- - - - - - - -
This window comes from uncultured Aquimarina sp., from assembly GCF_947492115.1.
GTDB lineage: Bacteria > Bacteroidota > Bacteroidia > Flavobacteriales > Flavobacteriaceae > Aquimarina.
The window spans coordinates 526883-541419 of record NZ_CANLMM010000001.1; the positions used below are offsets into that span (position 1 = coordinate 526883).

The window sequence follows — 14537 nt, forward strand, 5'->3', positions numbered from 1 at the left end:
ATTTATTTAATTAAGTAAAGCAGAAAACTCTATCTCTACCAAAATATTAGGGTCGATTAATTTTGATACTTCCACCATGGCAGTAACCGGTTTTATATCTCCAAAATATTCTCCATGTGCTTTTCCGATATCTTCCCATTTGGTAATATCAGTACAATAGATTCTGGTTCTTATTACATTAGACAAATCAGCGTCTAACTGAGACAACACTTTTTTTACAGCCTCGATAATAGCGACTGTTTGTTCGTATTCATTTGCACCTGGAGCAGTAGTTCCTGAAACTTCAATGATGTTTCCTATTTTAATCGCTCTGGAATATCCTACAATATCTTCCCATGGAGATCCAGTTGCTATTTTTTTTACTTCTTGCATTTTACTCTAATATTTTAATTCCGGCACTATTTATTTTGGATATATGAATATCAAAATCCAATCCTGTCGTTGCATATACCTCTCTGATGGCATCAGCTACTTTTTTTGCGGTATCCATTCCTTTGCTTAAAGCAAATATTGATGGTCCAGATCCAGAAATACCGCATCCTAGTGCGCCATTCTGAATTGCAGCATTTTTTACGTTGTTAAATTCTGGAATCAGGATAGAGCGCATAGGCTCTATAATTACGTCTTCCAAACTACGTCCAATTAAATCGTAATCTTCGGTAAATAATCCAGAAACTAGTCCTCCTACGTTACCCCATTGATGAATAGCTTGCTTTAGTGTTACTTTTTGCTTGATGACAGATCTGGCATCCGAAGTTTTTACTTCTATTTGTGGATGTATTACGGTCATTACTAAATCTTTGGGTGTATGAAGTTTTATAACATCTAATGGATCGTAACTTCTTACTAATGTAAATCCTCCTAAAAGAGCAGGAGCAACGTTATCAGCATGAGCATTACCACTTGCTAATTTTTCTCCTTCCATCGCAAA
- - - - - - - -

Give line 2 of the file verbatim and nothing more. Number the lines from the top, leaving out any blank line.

GTDB lineage: Bacteria > Bacteroidota > Bacteroidia > Flavobacteriales > Flavobacteriaceae > Aquimarina.